There are many different ways to represent the same text in Unicode. We’ve previously exploited this encoding-visualization gap to craft imperceptible adversarial examples against text-based machine learning systems and invisible vulnerabilities in source code.
In our latest paper, we demonstrate another attack that exploits the same technique to target Google Search, Bing’s GPT-4-powered chatbot, and other text-based information retrieval systems.
Consider a snake-oil salesman trying to promote a bogus drug on social media. Sensible users would do a search on the alleged remedy before ordering it, and sites containing false information would normally be drowned out by genuine medical sources in modern search engine rankings.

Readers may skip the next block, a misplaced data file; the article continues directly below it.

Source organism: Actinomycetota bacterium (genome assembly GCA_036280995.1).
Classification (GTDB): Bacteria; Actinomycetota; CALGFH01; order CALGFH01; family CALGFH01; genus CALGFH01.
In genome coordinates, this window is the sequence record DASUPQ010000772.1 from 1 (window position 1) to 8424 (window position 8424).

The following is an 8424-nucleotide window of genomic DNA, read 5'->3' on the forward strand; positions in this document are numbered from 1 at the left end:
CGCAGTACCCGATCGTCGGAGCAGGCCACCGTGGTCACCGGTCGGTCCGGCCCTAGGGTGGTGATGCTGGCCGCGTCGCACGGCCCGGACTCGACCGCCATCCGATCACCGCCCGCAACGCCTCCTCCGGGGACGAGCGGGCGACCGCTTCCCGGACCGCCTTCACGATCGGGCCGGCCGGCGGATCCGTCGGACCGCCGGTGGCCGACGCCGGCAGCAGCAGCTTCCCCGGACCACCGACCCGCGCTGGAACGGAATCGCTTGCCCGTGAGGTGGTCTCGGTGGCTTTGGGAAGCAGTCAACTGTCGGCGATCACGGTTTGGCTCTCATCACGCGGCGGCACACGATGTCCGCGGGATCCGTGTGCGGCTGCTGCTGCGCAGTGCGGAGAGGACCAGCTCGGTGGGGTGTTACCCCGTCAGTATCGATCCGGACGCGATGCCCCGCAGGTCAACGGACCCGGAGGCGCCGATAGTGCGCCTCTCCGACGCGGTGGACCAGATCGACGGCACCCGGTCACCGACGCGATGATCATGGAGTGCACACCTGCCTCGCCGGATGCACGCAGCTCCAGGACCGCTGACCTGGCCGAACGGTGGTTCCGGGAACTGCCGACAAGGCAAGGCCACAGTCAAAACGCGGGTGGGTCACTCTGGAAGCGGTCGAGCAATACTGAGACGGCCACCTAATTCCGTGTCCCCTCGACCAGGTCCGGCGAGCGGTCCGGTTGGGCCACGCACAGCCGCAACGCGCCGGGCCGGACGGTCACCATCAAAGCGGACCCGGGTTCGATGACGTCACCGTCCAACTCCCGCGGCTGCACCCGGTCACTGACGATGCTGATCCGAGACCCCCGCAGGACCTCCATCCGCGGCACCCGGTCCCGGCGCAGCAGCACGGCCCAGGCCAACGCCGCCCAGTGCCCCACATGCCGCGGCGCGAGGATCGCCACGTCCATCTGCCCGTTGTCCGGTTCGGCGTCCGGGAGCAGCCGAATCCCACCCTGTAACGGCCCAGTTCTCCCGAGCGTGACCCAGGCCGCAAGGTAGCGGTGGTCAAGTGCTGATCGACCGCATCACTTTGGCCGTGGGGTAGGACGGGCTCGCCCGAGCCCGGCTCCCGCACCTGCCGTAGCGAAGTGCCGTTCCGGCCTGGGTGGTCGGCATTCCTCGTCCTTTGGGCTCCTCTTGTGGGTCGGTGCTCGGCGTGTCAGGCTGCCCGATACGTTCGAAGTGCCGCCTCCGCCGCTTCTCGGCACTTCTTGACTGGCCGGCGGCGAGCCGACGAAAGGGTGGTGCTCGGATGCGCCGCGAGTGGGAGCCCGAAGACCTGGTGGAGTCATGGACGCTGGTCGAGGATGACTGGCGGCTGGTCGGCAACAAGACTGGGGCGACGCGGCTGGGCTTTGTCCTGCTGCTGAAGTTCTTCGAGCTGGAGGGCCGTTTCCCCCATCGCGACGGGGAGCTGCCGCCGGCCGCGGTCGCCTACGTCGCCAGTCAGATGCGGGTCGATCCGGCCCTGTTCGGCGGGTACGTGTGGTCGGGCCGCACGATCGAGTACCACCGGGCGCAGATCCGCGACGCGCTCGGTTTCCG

But what if our huckster uses a rare Unicode encoding to replace one character in the drug’s name on social media? If a user pastes this string into a search engine, it will throw up web pages with the same encoding. What’s more, these pages are very unlikely to appear in innocent queries.
The upshot is that an adversary who can manipulate a user into copying and pasting a string into a search engine can control the results seen by that user. They can hide such poisoned pages from regulators and others who are unaware of the magic encoding. These techniques can empower propagandists to convince victims that search engines validate their disinformation.